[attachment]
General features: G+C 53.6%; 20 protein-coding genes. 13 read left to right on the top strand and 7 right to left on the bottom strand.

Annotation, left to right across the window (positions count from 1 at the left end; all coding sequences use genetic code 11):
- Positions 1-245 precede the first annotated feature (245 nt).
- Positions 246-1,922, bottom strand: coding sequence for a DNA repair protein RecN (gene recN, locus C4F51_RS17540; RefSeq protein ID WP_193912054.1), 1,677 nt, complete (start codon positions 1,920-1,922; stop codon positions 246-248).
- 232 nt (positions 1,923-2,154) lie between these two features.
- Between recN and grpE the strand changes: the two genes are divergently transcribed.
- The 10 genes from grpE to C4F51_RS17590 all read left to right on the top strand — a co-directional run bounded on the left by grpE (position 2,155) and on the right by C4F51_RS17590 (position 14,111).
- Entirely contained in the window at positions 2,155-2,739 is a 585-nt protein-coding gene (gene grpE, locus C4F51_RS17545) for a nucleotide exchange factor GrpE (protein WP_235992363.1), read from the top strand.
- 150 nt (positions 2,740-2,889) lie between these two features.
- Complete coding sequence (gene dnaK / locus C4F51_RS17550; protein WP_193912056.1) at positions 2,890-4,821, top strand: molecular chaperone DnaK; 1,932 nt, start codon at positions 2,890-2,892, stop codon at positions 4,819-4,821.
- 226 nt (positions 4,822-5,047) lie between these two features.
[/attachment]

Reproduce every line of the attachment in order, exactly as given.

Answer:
General features: G+C 53.6%; 20 protein-coding genes. 13 read left to right on the top strand and 7 right to left on the bottom strand.

Annotation, left to right across the window (positions count from 1 at the left end; all coding sequences use genetic code 11):
- Positions 1-245 precede the first annotated feature (245 nt).
- Positions 246-1,922, bottom strand: coding sequence for a DNA repair protein RecN (gene recN, locus C4F51_RS17540; RefSeq protein ID WP_193912054.1), 1,677 nt, complete (start codon positions 1,920-1,922; stop codon positions 246-248).
- 232 nt (positions 1,923-2,154) lie between these two features.
- Between recN and grpE the strand changes: the two genes are divergently transcribed.
- The 10 genes from grpE to C4F51_RS17590 all read left to right on the top strand — a co-directional run bounded on the left by grpE (position 2,155) and on the right by C4F51_RS17590 (position 14,111).
- Entirely contained in the window at positions 2,155-2,739 is a 585-nt protein-coding gene (gene grpE, locus C4F51_RS17545) for a nucleotide exchange factor GrpE (protein WP_235992363.1), read from the top strand.
- 150 nt (positions 2,740-2,889) lie between these two features.
- Complete coding sequence (gene dnaK / locus C4F51_RS17550; protein WP_193912056.1) at positions 2,890-4,821, top strand: molecular chaperone DnaK; 1,932 nt, start codon at positions 2,890-2,892, stop codon at positions 4,819-4,821.
- 226 nt (positions 4,822-5,047) lie between these two features.